Cue: Mama’s brainstorming, Mama and son’s (Joshua) creativity, and Joshua’s awesome tools (Band saw! drill! Random bits and bobs) and construction experience and help, and a stand using leftover stuff and $5 in supplies.

A DIY overhead camera stand

The wooden “light stands” were built based on information from Holly Knott’s wonderful “Shoot That Quilt” section on her website about taking great photos yourself of your quilts to enter in shows and magazines: two pieces of 2×4 lumber and four cheap shelf brackets for each stand.

Ignore the dust, cat hair, pug hair and thread. Please. Sorry. Here’s the link to Holly’s useful webpage on quilt photography.

Joshua, our older son, did some electrical work for Mom and Dad (us) a while back, and introduced us to something called Unistrut. Link here. It is a bit heavy, which is why I looked at C-stands to begin with, but that is also its virtue: it is totally rigid. Rigid helps keep your camera (in my case my iPad) stable.

The upper brackets were from something else that was modified. Knew they’d be handy! I bought two small black brackets with one hole on each side. Joshua said I needed two holes to prevent the small L brackets from wobbling, so using his awesome power tools (tool envy!), he just drilled an extra hole. He cut the Unistrut in about 8 seconds with his band saw. It would have taken me the better part of an hour with a manual hacksaw! The length is the width of my table plus an extra inch or so to help maneuver the stand into place.
The ruler is serving as my iPad’s stunt double because I was too lazy to run upstairs and get the iPad while taking photos. Can you tell from the clutter how chaotic it has been?
I CAN’T WAIT to have a MASSIVE TIDY ATTACK!
I wanted the iPad above the bar for added stability and so I could have full access to the screen while teaching live online workshops.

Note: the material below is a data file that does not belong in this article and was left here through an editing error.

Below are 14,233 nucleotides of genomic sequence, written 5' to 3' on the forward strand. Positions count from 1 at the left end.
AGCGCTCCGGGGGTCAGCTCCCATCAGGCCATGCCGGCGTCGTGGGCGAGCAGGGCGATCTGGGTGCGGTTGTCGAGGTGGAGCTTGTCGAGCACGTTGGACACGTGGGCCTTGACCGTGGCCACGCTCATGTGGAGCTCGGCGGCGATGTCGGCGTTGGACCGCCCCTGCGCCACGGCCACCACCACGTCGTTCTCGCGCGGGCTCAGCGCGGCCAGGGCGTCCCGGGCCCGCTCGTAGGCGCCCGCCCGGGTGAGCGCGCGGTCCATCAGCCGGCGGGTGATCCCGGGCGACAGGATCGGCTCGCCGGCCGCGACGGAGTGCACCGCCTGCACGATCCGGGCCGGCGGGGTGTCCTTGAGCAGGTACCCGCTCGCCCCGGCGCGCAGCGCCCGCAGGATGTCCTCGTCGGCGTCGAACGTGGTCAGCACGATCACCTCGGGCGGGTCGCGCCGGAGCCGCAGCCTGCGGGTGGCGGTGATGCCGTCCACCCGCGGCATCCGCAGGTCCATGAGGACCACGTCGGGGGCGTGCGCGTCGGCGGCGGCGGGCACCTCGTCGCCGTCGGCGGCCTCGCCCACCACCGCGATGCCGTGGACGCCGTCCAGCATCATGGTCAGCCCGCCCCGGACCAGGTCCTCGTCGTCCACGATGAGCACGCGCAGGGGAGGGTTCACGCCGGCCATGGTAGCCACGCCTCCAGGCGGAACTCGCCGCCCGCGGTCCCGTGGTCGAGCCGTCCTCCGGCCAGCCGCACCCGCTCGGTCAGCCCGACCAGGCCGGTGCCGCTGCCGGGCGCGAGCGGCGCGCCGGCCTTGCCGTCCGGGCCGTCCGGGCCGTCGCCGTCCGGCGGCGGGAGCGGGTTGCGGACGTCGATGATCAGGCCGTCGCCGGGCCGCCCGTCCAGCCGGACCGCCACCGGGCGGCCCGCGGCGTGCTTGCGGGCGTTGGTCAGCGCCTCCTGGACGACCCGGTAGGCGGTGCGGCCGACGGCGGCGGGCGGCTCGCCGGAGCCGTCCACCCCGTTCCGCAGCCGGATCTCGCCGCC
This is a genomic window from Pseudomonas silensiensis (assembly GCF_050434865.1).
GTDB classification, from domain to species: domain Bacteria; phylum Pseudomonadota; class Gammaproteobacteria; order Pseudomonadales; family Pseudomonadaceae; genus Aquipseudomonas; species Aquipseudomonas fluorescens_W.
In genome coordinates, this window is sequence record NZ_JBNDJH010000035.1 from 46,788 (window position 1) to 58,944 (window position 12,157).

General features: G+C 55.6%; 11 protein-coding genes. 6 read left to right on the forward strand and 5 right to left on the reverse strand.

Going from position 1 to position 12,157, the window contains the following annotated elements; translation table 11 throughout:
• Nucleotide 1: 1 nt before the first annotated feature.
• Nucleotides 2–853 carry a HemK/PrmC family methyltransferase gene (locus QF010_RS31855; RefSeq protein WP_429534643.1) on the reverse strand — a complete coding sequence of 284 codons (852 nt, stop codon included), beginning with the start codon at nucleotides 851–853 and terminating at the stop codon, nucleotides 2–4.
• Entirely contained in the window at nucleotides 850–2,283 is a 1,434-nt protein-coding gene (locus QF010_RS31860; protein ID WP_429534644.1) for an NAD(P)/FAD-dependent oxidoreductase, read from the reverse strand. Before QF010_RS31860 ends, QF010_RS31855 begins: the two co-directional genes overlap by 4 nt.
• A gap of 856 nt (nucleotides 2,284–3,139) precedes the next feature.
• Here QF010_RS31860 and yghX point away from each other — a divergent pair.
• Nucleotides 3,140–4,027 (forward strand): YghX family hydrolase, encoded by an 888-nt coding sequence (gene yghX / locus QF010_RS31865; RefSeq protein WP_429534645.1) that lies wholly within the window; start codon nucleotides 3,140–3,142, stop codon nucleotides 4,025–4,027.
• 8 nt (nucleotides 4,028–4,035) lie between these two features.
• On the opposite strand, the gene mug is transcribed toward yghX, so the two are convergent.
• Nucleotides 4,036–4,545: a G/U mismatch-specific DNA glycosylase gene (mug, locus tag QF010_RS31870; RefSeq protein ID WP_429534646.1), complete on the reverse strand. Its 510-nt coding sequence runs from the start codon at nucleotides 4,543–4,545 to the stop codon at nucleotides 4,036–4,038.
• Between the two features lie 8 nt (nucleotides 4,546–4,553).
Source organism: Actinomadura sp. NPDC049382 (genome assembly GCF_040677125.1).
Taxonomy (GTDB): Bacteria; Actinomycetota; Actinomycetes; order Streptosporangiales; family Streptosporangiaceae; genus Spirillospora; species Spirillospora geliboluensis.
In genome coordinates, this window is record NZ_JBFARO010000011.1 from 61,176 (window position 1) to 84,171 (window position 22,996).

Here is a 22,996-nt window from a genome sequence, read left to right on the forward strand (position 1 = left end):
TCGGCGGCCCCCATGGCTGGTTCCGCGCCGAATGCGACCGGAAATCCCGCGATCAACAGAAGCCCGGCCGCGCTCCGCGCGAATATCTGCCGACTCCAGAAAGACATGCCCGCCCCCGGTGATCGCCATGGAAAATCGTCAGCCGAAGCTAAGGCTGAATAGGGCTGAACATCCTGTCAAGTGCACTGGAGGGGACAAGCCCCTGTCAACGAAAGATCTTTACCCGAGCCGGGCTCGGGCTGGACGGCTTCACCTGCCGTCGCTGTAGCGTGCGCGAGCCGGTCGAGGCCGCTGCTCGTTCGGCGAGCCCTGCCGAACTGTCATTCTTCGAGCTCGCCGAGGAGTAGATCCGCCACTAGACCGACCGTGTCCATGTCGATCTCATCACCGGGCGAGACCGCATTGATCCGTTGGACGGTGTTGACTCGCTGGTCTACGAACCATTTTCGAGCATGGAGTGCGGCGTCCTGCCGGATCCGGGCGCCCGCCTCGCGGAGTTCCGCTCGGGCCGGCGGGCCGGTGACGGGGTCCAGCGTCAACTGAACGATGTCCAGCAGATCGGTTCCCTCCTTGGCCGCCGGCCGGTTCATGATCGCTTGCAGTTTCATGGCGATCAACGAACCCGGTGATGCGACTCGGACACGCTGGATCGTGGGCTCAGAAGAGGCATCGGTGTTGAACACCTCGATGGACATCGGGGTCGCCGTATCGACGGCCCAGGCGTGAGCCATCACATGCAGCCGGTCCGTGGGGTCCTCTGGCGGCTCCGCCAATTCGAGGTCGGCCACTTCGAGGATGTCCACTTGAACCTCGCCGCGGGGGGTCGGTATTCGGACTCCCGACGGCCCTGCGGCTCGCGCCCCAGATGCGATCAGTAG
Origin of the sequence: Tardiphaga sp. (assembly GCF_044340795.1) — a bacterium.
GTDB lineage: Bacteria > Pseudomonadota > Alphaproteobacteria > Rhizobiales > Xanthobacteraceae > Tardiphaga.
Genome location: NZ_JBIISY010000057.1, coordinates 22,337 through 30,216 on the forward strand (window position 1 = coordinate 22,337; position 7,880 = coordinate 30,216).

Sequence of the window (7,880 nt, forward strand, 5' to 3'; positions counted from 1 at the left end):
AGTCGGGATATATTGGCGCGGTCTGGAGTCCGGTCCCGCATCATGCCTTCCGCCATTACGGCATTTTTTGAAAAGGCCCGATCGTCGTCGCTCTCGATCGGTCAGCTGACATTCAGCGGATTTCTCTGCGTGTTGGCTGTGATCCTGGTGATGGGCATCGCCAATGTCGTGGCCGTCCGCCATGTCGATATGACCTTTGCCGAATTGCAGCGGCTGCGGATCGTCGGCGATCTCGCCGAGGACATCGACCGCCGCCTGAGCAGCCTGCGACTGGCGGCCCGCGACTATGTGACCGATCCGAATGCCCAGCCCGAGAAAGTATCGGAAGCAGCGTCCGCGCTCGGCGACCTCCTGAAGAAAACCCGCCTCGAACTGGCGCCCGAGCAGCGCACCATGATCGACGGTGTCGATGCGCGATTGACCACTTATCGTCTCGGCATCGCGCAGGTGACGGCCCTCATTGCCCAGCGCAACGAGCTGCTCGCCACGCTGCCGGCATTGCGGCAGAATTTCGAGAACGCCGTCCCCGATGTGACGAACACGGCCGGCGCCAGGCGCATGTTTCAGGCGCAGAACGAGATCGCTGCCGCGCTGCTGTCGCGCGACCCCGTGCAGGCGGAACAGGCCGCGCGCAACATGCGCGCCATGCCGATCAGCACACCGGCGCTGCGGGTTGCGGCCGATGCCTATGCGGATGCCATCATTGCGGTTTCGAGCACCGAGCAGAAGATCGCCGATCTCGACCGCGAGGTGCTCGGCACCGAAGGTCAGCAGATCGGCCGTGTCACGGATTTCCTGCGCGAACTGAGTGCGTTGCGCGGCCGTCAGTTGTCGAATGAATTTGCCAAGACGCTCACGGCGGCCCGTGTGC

A close up view of the stand attaching to the unistrut. Here’s a link to the iPad holder on Amazon. It isn’t the most rigid thing and the little grip thingies that hold the iPad in place aren’t huge, so that’s another reason to have the iPad on top supported by the cross bar and not just those four little pads.

SO if you are wondering what your teachers does to get ready for you, this is just one small but vital component. If you are going to TEACH online, I hope this helps you–please feel free to ask questions! MASSIVELY HUGE thanks to Lyric Kinard for her help on so many things on the technical side over the years, and to Lee Chappell who gave us newbie online teachers for the Mancuso show a studio tour by Zoom to share with us how she set things up. And THANK YOU to my wonderful, creative son who comes home and always wants to do some sort of “fix up” something for his mom and dad. Joshua, you ROCK!

Busy during Lockdown!

Monday, April 27th, 2020

I’ll be teaching at the Mancuso quilt shows later this year and next! They asked teachers to do a brief 1-minute video. To no one’s surprise, my first attempt ran long…at least it was only 3 minutes and not 10 LOL! But I decided to upload the longer version here. I hope you’ll enjoy this peek at what I’ve been doing and maybe take a workshop with me at one of the Mancuso shows–I’ll be in Massachusetts in August of 2020–or at International Quilt Festival Houston in Fall.

Kindest Website Comment in the past year or more

Wednesday, March 4th, 2020

This morning I was checking my spam folder, because the spam filter (I get at least a hundred spam messages most days) frequently leaves spam in the inbox and puts a few “good” messages in the spam folder. Today’s discovery is WHY I do check diligently….sometimes I’ve found inquiries from guilds asking me to teach, but this is even better.